VS2017-Tools-Options-WorkItems

VS2017-WorkItems-Deprecated

4 – With Each New Update, Something Breaks

Okay, this is not new behavior in VS2017, unfortunately, it’s continuing behavior from previous versions of VS. <sigh>  I was really hoping that this behavior would stop, but sadly it still persists.  For example, since SSMS is now based on the VS Shell, if I update VS, it usually horks up (yes, that is a very technical term) the settings in my SSMS.

5 – Closing Solutions Take FOREVER!

Holy cow, in previous versions of VS, all I had to do was click File | Close Solution and in a split second my solution would close.  Now, it takes forever.  I have a solution with two projects in it and when I click File | Close Solution it takes anywhere from 15-30 seconds to close (I feel really bad for those that have more than 2 projects in their solution).  Not only that, it says it’s unloading 3 projects, not the 2 that I actually have!  WTH?  According to this thread, the problem has been fixed, but I can confirm that it most definitely has NOT been fixed as of version 15.3.5.  Maybe they only fixed it for Non-SSDT project types?

VS2017-UnloadSolution

Okay, my rant is over, nothing to see here, move along.

Posted by: sqlswimmer | August 30, 2017

Speaking at SQL Saturday Spartanburg (#681)

I am so happy to announce (and honored to be selected) that I will be speaking at SQL Saturday Spartanburg (#681) on September 23, 2017.  I will be presenting my What is Power BI? session at 8:30am.  I know it’s early, but I’d love to see you if you are in the area.

I’ve only been to Spartanburg once and that was a few years ago.  I attended the US Masters South Carolina LCM State Championships, where I walked away with a second place medal in my age group for overall meet performance.  It was an exhausting two days, but so worth it.  I’m hoping my SQL Saturday trip will be just as successful.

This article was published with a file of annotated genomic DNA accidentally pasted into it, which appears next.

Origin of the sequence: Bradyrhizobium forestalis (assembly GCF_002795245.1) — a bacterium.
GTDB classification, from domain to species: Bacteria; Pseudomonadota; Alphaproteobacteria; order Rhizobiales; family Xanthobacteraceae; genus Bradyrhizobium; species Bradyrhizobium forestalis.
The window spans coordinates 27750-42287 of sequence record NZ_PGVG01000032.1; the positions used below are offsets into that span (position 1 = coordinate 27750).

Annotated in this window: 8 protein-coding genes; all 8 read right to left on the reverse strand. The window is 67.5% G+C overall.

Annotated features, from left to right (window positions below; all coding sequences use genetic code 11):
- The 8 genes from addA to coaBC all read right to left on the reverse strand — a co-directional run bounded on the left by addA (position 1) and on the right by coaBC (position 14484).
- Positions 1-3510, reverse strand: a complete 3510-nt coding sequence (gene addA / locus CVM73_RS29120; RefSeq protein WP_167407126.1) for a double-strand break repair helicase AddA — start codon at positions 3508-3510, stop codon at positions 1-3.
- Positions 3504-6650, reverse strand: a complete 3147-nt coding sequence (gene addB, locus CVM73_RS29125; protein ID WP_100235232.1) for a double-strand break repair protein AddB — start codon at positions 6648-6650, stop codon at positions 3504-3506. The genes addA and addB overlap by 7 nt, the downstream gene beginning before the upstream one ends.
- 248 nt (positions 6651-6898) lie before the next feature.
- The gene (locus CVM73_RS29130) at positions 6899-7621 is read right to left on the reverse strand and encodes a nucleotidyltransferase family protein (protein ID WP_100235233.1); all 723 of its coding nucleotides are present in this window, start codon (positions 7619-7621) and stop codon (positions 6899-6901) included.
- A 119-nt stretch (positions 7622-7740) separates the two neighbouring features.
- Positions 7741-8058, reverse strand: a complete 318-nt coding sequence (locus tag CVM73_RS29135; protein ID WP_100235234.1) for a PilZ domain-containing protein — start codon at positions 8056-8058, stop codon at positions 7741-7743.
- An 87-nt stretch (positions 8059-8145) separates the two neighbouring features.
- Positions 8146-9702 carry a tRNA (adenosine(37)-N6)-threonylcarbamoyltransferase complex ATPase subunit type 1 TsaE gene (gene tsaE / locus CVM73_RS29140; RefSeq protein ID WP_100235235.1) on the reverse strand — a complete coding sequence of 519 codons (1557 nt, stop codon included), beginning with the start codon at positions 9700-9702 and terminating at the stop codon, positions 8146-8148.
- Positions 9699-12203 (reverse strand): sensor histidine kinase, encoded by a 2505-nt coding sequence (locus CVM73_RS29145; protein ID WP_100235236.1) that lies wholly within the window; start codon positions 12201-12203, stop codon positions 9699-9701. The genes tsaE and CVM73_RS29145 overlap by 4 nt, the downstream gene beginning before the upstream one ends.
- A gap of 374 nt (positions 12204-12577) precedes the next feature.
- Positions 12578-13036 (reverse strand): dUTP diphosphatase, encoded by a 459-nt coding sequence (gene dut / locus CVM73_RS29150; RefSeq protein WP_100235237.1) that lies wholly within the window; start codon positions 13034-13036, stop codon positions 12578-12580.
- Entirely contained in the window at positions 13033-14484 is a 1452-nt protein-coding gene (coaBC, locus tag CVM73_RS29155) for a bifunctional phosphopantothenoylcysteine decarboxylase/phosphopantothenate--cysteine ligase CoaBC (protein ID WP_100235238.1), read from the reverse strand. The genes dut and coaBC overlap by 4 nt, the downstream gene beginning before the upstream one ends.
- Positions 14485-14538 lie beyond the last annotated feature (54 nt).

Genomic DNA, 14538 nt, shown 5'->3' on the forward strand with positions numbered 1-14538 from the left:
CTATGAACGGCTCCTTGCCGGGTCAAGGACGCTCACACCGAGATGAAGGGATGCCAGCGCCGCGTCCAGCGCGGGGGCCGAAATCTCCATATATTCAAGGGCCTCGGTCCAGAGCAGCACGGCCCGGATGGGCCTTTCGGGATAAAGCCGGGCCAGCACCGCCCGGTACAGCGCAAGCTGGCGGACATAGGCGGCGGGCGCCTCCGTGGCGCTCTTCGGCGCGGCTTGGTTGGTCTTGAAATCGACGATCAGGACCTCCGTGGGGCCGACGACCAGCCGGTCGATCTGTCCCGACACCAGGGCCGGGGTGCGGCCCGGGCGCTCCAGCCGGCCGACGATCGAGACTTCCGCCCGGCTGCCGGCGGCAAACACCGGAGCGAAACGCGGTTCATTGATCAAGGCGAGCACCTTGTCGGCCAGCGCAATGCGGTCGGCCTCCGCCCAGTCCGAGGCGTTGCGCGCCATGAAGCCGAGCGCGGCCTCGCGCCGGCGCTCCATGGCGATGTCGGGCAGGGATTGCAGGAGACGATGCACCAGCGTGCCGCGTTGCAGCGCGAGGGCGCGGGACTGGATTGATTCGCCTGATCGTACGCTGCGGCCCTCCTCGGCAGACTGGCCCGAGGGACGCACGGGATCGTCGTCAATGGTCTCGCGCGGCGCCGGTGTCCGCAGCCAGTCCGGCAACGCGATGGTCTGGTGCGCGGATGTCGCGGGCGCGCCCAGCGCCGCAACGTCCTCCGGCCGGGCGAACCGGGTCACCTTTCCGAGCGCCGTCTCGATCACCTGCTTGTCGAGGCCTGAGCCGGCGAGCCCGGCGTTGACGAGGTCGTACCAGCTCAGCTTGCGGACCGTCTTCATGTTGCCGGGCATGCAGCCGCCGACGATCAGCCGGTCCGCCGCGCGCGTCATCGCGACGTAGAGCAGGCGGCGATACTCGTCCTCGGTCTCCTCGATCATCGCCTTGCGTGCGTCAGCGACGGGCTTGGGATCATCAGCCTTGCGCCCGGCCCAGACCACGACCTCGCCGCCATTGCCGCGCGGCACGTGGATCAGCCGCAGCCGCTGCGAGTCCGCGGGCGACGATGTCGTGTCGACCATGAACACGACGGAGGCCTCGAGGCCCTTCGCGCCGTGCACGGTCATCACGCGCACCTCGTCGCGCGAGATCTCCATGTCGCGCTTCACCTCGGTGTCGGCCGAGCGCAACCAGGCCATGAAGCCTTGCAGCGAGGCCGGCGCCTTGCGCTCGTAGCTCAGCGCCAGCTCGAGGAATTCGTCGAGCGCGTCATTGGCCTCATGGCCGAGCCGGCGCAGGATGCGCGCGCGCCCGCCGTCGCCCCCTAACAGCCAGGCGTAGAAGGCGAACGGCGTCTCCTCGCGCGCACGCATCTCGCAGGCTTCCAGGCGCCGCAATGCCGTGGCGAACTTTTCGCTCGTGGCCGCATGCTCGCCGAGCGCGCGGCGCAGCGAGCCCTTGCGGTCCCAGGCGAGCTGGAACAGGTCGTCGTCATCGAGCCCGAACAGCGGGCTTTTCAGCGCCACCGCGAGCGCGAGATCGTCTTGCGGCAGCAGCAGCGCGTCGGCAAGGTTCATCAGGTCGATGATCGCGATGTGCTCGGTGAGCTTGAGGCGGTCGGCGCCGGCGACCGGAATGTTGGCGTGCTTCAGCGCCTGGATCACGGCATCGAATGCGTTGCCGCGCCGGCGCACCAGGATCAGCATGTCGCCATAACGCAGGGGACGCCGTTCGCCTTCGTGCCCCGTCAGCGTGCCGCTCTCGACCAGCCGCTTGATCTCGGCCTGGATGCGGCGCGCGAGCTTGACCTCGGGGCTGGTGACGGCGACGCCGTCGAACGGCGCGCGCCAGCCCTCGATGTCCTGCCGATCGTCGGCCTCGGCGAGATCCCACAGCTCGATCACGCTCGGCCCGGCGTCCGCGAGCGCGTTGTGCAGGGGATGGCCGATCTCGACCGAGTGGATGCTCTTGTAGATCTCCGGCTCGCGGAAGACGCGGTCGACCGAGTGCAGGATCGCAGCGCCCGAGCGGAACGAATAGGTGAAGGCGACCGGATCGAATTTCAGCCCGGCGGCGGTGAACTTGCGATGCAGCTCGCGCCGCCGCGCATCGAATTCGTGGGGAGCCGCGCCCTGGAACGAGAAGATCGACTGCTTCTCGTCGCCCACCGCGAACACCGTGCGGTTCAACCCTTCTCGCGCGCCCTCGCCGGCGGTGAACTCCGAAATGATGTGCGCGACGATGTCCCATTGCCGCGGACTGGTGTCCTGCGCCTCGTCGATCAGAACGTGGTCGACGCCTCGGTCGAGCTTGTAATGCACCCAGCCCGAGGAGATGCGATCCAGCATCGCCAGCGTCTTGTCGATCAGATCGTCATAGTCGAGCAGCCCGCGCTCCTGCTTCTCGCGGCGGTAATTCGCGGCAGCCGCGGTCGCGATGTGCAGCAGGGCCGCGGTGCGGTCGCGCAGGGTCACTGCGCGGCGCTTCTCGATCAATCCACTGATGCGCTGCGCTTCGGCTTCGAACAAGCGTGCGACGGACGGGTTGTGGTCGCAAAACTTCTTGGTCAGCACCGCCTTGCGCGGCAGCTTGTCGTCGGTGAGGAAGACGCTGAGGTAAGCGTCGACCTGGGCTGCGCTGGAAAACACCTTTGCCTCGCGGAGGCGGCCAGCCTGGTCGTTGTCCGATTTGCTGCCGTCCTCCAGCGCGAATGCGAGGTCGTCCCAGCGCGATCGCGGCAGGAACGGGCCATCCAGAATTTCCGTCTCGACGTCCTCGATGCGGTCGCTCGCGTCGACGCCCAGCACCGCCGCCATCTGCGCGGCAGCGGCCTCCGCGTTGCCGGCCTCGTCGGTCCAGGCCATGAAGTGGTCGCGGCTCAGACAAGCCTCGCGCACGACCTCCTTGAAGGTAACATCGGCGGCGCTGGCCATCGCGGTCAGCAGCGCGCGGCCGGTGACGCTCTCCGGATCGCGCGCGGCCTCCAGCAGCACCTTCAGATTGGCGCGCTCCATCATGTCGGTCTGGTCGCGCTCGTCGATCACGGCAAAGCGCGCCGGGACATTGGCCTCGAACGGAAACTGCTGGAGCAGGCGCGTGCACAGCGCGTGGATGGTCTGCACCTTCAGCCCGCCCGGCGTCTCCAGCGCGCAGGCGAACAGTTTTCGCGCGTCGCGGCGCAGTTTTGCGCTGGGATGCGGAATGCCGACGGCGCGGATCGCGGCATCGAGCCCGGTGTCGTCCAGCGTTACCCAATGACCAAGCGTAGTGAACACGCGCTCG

Hope to see you there!

Posted by: sqlswimmer | August 22, 2017

SQL Saturday Charlotte (#683)

I am so excited to be helping out with SQL Saturday Charlotte again this year.  This is the 6th year that Charlotte BI Group (CBIG) has put this event on and the 3rd year that I’ve been asked to be part of the organizing team. 

We have a great lineup of speakers and sessions, including two great pre-cons from Leila Etaati and our very own Melissa Coates.

We have worked really hard to put together this event together and hope that you will take the time to come out and get your SQL learnin’ on!

I hope to see you Saturday, October 14, 2017.

Posted by: sqlswimmer | July 28, 2017

Speaking at SQL Saturday Denver (#673)

Wow, I can hardly contain my excitement.  I was selected to speak at SQL Saturday Denver on September 16, 2017.  I’ll be presenting my Intro to Integration Services session.  I’m excited for so many reasons, but firstly, this will be my first trip back “home” in seven years.  We planned this trip back in February so that we could see Muse at Red Rocks.  I lived in Denver for 15 years and never once saw a show at Red Rocks, so I was super excited when I found out they were playing there.  Secondly, I get to talk about Integration Services, which is my favorite piece of SQL Server.  It’s an introductory session aimed at folks who want to learn more about that it is and how it can be used.

So, if you’re in the Denver area on Saturday, September 16, 2017, stop by and say “Hi”, I’d love to see you and chat for a little while.

#SQLSatDenver here we come!

denver-colorado-downtown

Posted by: sqlswimmer | June 30, 2017

Don’t Forget the Keys

I was recently given the nod to upgrade my monitoring server from SQL Server 2012 (SP 3) to SQL Server 2016.  This came none too soon as SQL Server 2012 (SP3) goes out of mainstream support on July 11, 2017.

We decided to go with a brand new box since the existing one was on Windows Server 2012 (not R2) and had been having issues lately.  So my SysAdmin guy stood up a brand new shiny Windows 2016 Server box for me.  This will be the first in our domain.  I get to be the guinea pig – WooHoo!

I got SQL Server 2016 installed on the new box without issue.  This box is used as my monitoring server and my personal sandbox, so it has Reporting Services (SSRS) installed on it as well as the database engine.  Since we are using a brand new box, there is no need to shut the old one off before we turned this one on, which is nice.  I can migrate things when I have time.

My first order of business was to migrate my SSRS databases to the new box and get it configured.  Now, it’s been a while since I’ve migrated an instance of SSRS, so of course I forgot something.  Otherwise you would not be reading this post.